Bernard Herrmann

    Page 1 of 10 - About 98 Essays
  • Soundtrack Analysis Of Alfred Hitchcock's Psycho

    Callum Watt 000873235-3 Soundtrack Analysis - Psycho In the clip that we are provided (known as “The Murder) we are given a very famous and influential scene from one of Alfred Hitchcock's most critically acclaimed films. Bernard Herrmann, the composer for the movie did a sensational soundtrack with a low budget, and even went against Hitchcock’s wishes of the score to be jazz based. With the low budget instead of using an entire orchestra Herrmann only used strings to create an arguably more tense and dark feel to the movie, Fred Steiner, in an analysis of the score to Psycho, points out that “string instruments gave Herrmann access to a wider range in tone, dynamics, and instrumental special effects than any other single instrumental group…

    Words: 1102 - Pages: 5
  • Analysis Of Alfred Hitchcock, North By Northwest, And Psycho

    certain parts of the setting. For example, in the scene where the main character “Scottie” climbs a chair and thinks he has nothing to fear about heights. The setting is his house makes the audience think that the character wouldn’t have fears in his own home, but we see that even in his own home his fear of heights is always going to be there. This changes the mood from a happy mood to a depressing one. Music can help with the tone of the movie as well. In Vertigo, Hitchcock did a collaboration…

    Words: 939 - Pages: 4
  • Taxi Driver Thesis

    Taxi Driver is a 1976 movie directed by Martin Scorsese, produced by Julia and Michael Phillips, music by Bernard Hermann. With a great plot and engage music Travis Bickle the main character of story, a , is a lonely and a depressed 26-year-old living in New York City. He is a taxi driver with his chronic insomnia, driving passengers every night around the city. Travis feel in love with Betsy, a campaign volunteer for Senator and presidential candidate Charles Palantine. Travis succeeds in…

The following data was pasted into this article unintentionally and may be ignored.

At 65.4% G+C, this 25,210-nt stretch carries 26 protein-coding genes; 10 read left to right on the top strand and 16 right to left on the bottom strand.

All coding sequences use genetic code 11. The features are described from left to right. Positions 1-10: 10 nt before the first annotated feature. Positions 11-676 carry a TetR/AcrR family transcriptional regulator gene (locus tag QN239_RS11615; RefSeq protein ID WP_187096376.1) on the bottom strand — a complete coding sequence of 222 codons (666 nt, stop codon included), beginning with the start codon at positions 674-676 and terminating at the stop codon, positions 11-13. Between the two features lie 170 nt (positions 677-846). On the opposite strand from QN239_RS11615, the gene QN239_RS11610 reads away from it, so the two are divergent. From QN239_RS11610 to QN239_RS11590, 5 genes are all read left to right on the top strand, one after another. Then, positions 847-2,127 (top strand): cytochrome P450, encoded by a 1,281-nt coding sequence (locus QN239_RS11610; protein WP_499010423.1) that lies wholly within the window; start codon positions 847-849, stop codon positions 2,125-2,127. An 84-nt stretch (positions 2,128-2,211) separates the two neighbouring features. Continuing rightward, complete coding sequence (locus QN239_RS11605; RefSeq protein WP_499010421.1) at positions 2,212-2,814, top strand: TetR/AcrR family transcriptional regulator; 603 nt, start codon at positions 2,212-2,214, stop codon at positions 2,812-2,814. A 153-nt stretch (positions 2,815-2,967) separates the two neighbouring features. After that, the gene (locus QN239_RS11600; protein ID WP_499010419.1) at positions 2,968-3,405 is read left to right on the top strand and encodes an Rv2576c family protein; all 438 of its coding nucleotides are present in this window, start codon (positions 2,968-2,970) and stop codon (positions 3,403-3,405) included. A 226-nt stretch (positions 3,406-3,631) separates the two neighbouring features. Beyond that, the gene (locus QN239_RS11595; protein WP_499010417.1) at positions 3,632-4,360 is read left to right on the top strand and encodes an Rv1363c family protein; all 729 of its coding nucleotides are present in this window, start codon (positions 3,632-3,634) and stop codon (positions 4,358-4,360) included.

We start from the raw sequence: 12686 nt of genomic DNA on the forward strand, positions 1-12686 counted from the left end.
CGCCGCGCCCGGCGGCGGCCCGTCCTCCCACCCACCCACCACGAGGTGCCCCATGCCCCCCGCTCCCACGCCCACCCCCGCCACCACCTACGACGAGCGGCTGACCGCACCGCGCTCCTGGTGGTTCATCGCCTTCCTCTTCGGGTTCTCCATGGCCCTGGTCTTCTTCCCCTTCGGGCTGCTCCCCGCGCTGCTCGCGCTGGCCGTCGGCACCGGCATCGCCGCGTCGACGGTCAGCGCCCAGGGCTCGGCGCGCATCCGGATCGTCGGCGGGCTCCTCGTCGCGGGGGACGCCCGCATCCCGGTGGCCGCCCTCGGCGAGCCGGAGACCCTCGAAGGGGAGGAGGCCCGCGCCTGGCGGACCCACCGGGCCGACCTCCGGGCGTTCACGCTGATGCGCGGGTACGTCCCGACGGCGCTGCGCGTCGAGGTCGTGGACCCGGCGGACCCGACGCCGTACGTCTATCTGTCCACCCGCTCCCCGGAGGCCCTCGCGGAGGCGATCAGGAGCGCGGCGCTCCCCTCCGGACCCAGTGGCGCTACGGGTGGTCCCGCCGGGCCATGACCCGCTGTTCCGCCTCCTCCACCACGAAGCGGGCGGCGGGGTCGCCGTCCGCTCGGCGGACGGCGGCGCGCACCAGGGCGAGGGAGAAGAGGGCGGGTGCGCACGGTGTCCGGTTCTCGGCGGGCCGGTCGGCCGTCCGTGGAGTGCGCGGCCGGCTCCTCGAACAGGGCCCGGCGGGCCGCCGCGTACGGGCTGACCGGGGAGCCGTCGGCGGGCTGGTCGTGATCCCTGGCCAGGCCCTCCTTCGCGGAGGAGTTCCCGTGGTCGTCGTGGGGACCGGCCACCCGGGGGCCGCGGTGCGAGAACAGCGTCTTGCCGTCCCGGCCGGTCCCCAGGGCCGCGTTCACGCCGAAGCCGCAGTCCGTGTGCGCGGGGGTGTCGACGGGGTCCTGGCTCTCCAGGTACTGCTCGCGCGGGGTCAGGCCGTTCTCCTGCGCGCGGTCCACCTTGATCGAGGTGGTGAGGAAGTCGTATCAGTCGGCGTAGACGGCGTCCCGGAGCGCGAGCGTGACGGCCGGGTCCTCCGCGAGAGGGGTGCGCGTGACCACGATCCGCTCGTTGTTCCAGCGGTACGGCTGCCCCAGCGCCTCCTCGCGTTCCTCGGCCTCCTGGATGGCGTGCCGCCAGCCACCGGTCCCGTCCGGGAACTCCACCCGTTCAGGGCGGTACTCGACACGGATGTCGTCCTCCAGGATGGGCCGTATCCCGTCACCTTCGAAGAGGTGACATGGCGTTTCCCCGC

Words: 897 - Pages: 4
  • Male Gaze In Alfred Hitchcock's 1958 Film Vertigo

    In the classical Hollywood area and beyond there is a clear and obvious depiction of the male gaze in film and it has become particularly synonymous with the work of Alfred Hitchcock, most notably in his 1958 film Vertigo. In many of Hitchcock’s films the male gaze is not only evident but is what contributes largely to the storyline. It is used to highlight the importance of the men and objectify woman to only be seen as an object of male desire. This is successfully done in Vertigo through…

    Words: 759 - Pages: 4
  • A Few Good Men Analysis

    A Few Good Men The film A Few Good Men by Rob Reiner is the best example of the judicial drama, a very popular genre in American cinema. It is a dynamic, uninterrupted even for a second, detective intrigue with a great actor's play: one of the best performances of Tom Cruise, Demi Moore, Kevin Bacon and Jack Nicholson. The movie, edited in 1992, contains some ethical and moral issues related to the judicial system and immoral army orders, which turn into a crime against humanity. On the one…